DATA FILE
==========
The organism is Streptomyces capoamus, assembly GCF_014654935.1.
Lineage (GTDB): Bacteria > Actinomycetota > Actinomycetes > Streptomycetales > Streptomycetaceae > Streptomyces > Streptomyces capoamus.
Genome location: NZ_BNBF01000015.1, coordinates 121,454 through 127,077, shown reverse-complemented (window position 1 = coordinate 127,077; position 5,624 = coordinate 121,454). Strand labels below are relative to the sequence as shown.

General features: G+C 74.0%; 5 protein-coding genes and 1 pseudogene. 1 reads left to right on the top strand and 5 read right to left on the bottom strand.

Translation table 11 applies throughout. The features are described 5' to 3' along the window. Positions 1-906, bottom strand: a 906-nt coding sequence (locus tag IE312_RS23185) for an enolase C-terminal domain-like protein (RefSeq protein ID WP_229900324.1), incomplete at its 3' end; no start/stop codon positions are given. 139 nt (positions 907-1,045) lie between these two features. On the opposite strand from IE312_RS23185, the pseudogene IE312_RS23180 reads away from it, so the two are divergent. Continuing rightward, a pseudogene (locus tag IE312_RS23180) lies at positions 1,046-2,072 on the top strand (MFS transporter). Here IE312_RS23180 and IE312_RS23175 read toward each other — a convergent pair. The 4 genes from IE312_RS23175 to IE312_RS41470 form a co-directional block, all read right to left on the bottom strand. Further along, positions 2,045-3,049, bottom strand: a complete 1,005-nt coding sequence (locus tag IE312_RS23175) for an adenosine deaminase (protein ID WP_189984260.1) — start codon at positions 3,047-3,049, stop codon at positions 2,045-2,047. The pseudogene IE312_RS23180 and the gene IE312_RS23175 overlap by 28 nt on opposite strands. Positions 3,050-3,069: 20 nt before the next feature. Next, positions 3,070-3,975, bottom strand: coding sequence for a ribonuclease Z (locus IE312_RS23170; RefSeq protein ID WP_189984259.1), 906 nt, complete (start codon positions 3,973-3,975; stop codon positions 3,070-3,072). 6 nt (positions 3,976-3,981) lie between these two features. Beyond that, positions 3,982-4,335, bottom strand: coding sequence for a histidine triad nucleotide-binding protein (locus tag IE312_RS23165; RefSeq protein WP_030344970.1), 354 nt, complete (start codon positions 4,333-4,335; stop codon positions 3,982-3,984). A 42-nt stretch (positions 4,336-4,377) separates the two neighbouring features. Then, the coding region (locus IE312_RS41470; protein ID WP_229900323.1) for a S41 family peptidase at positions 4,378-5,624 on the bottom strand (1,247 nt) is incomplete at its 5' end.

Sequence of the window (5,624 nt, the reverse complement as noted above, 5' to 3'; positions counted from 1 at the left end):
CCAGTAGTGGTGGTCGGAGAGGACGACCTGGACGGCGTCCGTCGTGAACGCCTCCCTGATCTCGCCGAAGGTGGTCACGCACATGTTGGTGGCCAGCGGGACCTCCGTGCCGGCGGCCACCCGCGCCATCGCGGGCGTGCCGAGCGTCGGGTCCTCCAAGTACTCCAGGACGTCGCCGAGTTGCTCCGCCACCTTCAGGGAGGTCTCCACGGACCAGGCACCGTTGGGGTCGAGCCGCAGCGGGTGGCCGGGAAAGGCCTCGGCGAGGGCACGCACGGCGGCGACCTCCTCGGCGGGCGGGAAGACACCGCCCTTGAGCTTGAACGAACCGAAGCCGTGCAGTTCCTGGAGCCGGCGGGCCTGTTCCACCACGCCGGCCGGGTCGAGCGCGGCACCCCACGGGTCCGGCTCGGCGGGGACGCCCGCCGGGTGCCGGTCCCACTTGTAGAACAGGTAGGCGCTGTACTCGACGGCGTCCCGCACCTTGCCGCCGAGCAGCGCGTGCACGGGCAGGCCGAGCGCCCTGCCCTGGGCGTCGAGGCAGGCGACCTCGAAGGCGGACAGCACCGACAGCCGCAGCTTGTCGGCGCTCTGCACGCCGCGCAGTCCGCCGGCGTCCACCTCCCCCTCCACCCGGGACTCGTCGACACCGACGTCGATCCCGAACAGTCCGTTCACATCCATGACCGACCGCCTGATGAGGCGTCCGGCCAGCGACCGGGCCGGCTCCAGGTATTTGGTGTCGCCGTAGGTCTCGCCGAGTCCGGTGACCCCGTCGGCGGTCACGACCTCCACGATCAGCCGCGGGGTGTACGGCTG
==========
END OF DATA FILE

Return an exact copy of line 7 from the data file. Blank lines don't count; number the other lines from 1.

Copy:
CCAGTAGTGGTGGTCGGAGAGGACGACCTGGACGGCGTCCGTCGTGAACGCCTCCCTGATCTCGCCGAAGGTGGTCACGCACATGTTGGTGGCCAGCGGGACCTCCGTGCCGGCGGCCACCCGCGCCATCGCGGGCGTGCCGAGCGTCGGGTCCTCCAAGTACTCCAGGACGTCGCCGAGTTGCTCCGCCACCTTCAGGGAGGTCTCCACGGACCAGGCACCGTTGGGGTCGAGCCGCAGCGGGTGGCCGGGAAAGGCCTCGGCGAGGGCACGCACGGCGGCGACCTCCTCGGCGGGCGGGAAGACACCGCCCTTGAGCTTGAACGAACCGAAGCCGTGCAGTTCCTGGAGCCGGCGGGCCTGTTCCACCACGCCGGCCGGGTCGAGCGCGGCACCCCACGGGTCCGGCTCGGCGGGGACGCCCGCCGGGTGCCGGTCCCACTTGTAGAACAGGTAGGCGCTGTACTCGACGGCGTCCCGCACCTTGCCGCCGAGCAGCGCGTGCACGGGCAGGCCGAGCGCCCTGCCCTGGGCGTCGAGGCAGGCGACCTCGAAGGCGGACAGCACCGACAGCCGCAGCTTGTCGGCGCTCTGCACGCCGCGCAGTCCGCCGGCGTCCACCTCCCCCTCCACCCGGGACTCGTCGACACCGACGTCGATCCCGAACAGTCCGTTCACATCCATGACCGACCGCCTGATGAGGCGTCCGGCCAGCGACCGGGCCGGCTCCAGGTATTTGGTGTCGCCGTAGGTCTCGCCGAGTCCGGTGACCCCGTCGGCGGTCACGACCTCCACGATCAGCCGCGGGGTGTACGGCTG